Anwuli Okwudili has always been made to feel like she doesn’t belong. In the eyes of society, there’s too much about her that’s machine-powered, and consequently, not organic. So when she retaliates against a group of men who assaulted her, she accidentally ends up killing them, giving the government the perfect reason to hunt her down.
Nnedi Okorafor’s imagination knows no limit. Her worldbuilding possesses an intricacy that becomes apparent from the first chapter. From perennial storms, increased civilian monitoring to cybernetics, you’ll find a range of interesting ideas that breathe life into the plot.
A significant portion of the story is set against the backdrop of the vast deserts of Nigeria. I was really intrigued by how the author combined the visuals and the state of the environment in the narrative.
This sci-fi novel marks my foray into Afrofuturism, and I’m glad it is helmed by a character as adamant and outspoken as AO. One of the main reasons I was engrossed right from the get-go is how straightforward AO’s demeanour (and subsequently, her voice) is.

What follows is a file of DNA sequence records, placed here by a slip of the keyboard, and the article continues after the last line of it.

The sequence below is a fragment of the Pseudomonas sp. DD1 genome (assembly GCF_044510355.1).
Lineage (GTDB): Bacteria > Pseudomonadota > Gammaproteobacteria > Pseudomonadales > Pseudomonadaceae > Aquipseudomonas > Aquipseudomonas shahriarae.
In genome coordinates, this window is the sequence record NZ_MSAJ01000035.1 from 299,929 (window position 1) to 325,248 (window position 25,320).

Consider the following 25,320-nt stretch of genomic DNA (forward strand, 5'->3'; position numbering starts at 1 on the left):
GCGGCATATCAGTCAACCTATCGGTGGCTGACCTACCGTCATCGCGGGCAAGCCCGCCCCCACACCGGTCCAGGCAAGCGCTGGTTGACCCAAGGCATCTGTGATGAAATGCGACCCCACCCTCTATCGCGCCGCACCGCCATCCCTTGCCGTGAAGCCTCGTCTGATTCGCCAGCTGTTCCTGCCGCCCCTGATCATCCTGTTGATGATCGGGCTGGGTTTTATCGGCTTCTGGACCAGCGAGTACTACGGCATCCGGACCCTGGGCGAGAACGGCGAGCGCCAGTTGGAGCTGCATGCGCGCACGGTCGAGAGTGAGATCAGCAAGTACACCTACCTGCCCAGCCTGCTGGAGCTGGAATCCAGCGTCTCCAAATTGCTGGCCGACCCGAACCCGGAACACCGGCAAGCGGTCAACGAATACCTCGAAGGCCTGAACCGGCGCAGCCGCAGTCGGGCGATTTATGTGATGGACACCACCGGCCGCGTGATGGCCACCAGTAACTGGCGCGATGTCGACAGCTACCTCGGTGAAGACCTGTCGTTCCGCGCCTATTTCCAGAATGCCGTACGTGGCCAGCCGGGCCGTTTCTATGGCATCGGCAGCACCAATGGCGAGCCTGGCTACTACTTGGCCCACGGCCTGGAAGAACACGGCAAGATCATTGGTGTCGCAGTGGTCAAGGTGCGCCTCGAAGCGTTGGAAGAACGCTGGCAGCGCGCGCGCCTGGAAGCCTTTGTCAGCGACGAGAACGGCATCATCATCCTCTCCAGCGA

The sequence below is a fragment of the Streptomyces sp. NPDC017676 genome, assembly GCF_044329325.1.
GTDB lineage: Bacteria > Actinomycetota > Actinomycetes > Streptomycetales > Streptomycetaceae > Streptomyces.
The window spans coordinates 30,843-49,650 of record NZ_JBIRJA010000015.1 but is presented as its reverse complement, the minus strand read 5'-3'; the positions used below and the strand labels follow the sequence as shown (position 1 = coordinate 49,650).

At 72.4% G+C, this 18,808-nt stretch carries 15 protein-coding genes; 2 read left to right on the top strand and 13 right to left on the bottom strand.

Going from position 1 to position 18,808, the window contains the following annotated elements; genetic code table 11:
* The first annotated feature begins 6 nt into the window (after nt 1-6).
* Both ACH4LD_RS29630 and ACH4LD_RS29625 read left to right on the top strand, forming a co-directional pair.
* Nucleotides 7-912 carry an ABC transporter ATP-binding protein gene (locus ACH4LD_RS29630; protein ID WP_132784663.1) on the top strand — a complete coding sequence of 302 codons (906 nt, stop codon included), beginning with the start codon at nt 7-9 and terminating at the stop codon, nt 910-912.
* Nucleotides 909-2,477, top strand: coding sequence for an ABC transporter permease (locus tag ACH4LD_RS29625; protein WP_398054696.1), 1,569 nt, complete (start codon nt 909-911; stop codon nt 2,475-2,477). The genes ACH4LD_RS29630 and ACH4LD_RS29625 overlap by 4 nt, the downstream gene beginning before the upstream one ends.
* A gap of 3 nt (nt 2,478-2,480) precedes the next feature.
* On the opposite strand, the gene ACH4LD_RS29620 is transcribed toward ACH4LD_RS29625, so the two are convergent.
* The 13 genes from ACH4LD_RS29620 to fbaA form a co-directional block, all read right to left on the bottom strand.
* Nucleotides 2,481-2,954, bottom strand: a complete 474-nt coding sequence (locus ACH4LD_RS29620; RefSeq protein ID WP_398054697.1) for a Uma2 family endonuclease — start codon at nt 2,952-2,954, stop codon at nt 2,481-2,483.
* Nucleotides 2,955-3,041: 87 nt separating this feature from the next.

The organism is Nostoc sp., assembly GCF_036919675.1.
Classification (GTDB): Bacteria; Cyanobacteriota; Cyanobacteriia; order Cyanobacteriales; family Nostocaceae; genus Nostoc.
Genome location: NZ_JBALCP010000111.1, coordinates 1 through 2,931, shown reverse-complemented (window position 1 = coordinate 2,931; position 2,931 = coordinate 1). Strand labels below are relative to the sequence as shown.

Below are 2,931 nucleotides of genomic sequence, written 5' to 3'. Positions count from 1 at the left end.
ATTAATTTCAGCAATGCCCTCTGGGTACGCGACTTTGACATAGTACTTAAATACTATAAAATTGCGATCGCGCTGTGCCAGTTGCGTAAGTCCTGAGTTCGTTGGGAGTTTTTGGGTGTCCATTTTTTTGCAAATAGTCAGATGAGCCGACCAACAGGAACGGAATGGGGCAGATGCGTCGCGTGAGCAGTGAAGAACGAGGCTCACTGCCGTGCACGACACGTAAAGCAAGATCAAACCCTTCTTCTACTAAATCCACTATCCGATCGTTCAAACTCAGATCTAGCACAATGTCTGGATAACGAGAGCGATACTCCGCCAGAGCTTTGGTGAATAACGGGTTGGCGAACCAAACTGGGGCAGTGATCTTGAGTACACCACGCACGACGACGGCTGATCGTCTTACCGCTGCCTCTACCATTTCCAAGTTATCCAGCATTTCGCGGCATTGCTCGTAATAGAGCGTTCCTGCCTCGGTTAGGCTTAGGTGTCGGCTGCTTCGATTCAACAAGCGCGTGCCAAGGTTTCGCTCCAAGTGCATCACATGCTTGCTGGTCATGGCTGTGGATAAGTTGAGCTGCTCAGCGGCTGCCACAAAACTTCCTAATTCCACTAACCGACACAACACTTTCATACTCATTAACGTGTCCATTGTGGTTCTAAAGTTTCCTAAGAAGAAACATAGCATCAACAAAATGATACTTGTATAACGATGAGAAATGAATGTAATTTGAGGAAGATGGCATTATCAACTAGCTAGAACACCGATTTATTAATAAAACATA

Regardless of the simplicity with which she approaches the events of her life and the underlying emotions that she experiences, AO doesn’t allow herself to be defined by any one thing or allow other’s perception to bring down her self-worth.
This novel is comparatively on the shorter side, one you can easily read in a couple of sittings. While AO being on the run certainly forms the foundation of the plot, there are several other elements – like her crossing paths with that of a Fulani herdsman, their inevitable companionship, the communities they get to know, etc. – that build momentum.
The more I delve into the sci-fi genre, the more I’m enjoying it. And Noor has definitely added to my appreciation of what the genre has to offer.
I would’ve liked for the initial worldbuilding passages to have had more information so that I didn’t feel as perplexed as I did.
On the whole, Noor is worth the read if you are interested in exploring novels that feature futuristic themes, corrupt organizations, and the chosen-one trope.
Note – I received an ALC of this book from Libro.fm in exchange for an honest review.
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